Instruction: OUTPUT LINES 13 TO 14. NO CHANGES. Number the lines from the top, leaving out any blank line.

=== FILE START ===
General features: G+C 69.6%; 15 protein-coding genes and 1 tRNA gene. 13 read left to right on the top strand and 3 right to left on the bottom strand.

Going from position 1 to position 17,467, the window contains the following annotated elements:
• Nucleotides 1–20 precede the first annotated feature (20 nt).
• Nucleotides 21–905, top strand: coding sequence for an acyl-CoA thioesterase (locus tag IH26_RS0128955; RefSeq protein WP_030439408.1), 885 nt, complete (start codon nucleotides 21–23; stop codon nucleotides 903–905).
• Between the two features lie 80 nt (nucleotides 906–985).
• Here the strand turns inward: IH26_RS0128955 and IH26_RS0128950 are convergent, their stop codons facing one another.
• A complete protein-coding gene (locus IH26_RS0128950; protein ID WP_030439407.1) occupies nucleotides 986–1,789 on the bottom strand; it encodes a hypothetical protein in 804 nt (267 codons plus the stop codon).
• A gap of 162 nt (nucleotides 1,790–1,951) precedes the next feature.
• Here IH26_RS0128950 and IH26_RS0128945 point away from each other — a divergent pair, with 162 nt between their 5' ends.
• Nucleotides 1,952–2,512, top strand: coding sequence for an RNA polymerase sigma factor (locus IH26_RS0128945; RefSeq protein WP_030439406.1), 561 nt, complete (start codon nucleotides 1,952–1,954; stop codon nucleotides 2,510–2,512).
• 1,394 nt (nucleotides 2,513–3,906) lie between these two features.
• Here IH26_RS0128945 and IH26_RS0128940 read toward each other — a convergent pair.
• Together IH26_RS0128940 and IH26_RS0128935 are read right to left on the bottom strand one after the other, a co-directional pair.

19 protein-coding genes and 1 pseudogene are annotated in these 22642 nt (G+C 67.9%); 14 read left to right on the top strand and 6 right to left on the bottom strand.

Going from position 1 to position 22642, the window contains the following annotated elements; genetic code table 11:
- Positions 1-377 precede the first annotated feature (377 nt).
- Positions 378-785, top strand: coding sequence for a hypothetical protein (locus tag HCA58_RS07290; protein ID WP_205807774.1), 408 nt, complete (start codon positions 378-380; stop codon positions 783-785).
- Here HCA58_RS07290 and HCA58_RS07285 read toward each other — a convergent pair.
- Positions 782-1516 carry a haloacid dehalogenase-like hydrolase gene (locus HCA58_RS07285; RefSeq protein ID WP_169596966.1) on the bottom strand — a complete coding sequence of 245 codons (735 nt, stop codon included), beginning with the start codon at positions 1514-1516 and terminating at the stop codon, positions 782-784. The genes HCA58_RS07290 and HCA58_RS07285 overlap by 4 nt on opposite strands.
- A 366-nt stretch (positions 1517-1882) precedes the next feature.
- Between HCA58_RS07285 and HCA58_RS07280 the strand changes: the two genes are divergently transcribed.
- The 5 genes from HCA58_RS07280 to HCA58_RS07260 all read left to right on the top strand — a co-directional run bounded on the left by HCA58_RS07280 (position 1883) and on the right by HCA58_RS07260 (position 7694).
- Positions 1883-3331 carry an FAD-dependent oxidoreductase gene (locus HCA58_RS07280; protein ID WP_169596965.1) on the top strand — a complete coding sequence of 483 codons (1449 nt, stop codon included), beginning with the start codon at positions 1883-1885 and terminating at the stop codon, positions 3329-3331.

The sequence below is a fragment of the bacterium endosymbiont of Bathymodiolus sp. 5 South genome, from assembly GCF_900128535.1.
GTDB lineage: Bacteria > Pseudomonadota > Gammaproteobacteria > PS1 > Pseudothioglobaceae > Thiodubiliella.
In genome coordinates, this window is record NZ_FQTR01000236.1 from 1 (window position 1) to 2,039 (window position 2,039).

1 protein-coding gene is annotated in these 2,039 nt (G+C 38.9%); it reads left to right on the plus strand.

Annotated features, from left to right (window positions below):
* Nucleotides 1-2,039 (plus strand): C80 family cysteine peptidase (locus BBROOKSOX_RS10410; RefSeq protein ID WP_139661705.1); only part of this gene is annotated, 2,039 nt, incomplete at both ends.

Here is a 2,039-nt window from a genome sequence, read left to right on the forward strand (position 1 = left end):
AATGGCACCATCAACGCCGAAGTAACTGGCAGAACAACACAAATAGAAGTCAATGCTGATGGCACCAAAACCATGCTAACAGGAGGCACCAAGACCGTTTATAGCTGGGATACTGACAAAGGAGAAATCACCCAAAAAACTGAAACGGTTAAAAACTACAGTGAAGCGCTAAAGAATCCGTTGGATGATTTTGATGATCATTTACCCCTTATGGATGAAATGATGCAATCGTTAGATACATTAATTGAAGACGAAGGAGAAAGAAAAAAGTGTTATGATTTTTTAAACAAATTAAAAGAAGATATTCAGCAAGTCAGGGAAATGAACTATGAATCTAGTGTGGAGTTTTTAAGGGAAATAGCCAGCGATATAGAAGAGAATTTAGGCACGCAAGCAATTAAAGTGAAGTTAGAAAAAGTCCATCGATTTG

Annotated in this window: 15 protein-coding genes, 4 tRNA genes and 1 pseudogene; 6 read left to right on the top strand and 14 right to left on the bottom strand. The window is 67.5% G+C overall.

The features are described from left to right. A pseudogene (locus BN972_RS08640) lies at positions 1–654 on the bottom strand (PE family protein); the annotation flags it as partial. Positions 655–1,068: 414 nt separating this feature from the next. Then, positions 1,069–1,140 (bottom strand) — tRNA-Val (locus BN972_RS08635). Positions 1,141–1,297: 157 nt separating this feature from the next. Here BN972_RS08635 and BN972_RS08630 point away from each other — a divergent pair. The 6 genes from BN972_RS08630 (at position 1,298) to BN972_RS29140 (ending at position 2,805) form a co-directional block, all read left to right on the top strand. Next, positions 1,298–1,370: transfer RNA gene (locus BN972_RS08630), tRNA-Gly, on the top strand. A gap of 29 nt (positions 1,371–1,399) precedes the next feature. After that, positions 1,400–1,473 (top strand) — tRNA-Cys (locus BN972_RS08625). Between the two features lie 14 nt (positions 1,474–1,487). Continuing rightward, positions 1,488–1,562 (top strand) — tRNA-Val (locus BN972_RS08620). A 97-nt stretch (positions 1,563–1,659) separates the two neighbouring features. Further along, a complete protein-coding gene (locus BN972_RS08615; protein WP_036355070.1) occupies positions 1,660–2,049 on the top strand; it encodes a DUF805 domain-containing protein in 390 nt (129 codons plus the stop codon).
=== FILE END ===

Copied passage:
• Together IH26_RS0128940 and IH26_RS0128935 are read right to left on the bottom strand one after the other, a co-directional pair.

19 protein-coding genes and 1 pseudogene are annotated in these 22642 nt (G+C 67.9%); 14 read left to right on the top strand and 6 right to left on the bottom strand.